Police Federation

Fallen officers honoured at National Police Memorial Day

The Prince of Wales led VIPs and families in a moving service of tribute today

27 September 2020


The treasured memory of our fallen police officers has been honoured at the seventeenth National Police Memorial Day - which was broadcast online this afternoon.

It opened with personal words from PC Samantha Dixon, wife of PC James ‘Dixie’ Dixon of Thames Valley Police, who was killed on duty in 2017 while she was pregnant, about what the annual event means to her and their son Parker. “It’s somewhere I can take our son to, who sadly never got to meet his father, and he can be remembered in a proud way rather than the sadness that is normally attached to it,” she said.

HRH The Prince of Wales, who is patron of NPMD, also paid tribute to UK police officers, saying they had “earned the admiration of the world” and would always have a "special place in the heart" of our grateful nation. You can watch his remarks above.

And the Prime Minister, Boris Johnson, added that the police officers we remembered today are “the very best of us”.
The event was held online for only the first time since its founding in 2004, due to coronavirus restrictions. But Reverend Canon David Wilbraham MBE, who led the service said it was fitting that it would be seen in the home - where the loss of our courageous officers is felt the most.

The service also received contributions from the Home Secretary, who gave a tribute and a reading, and the Archbishop of Canterbury.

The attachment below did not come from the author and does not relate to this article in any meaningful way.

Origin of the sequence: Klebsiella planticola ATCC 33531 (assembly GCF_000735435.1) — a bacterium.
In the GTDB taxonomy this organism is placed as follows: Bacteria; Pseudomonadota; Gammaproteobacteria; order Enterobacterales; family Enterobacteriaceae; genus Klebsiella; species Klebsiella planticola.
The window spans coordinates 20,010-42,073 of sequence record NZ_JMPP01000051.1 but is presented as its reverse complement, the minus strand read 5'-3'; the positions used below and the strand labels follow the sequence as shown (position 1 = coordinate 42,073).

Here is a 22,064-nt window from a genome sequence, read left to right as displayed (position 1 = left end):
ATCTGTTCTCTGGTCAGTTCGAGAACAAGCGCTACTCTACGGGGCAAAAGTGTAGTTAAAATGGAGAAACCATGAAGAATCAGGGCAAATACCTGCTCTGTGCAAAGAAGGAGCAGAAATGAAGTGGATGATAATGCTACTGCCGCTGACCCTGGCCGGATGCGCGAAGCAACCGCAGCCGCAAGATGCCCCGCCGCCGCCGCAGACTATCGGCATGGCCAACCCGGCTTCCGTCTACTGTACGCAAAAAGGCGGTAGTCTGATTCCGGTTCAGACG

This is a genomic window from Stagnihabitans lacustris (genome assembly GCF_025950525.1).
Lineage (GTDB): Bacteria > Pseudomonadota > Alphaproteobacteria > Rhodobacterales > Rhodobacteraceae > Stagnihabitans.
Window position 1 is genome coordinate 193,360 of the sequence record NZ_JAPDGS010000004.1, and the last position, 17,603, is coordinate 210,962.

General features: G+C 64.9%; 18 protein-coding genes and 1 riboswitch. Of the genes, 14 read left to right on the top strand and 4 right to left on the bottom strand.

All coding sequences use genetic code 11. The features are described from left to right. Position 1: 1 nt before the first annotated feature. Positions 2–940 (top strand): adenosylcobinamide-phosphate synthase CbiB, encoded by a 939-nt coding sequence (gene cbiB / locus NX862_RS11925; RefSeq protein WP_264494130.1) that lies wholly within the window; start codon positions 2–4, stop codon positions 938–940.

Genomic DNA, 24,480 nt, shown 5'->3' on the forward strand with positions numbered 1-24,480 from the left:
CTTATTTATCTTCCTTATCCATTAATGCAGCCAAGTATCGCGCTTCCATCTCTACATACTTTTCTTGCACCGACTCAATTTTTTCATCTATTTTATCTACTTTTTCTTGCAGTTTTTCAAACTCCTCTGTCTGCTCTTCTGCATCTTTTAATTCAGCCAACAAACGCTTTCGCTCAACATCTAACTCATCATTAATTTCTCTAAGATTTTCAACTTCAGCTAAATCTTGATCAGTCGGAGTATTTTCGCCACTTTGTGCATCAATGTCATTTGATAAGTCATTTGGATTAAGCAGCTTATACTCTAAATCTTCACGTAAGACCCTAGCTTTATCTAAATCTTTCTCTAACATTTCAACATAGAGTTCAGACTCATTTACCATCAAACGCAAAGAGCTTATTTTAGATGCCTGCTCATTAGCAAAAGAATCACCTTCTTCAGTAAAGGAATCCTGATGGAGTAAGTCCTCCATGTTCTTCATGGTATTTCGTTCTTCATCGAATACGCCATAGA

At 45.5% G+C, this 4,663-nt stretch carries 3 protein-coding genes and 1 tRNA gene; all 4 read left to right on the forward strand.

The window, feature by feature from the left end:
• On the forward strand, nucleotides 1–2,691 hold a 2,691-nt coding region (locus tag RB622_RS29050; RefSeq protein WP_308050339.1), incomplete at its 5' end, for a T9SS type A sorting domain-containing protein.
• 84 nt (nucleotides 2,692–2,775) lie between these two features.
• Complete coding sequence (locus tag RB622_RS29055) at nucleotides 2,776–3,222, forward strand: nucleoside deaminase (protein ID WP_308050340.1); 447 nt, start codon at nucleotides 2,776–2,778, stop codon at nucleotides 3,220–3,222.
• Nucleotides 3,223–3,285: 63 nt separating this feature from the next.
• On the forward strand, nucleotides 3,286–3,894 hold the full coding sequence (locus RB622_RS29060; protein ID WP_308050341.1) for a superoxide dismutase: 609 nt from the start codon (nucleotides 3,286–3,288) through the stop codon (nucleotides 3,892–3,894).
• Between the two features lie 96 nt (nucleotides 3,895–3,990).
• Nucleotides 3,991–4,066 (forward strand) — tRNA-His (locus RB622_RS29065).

The British Police Symphony Orchestra played ‘I vow to thee my country’, with more than 60 musicians who had proudly recorded their contributions whilst in isolation from homes across the UK.

And the service heard from families of those who had lost loved ones in police service, such as Louie Johnston, son of Reserve Constable David Johnston of the Royal Ulster Constabulary George Cross, who said NPMD is an occasion to “look past the uniform and to celebrate the character, the memories and the special place that our loved ones will always have in our hearts”.

Candles were lit to represent the four nations of Great Britain and Northern Ireland and to remind everyone of the flame of devotion and commitment, exemplified by those whom the service remembers. Lissie Harper, Rebecca Davies, Louie Johnston and Chief Constable Iain Livingstone took part.

You can watch the ceremony again below and leave a message on our NPMD virtual tribute wall.

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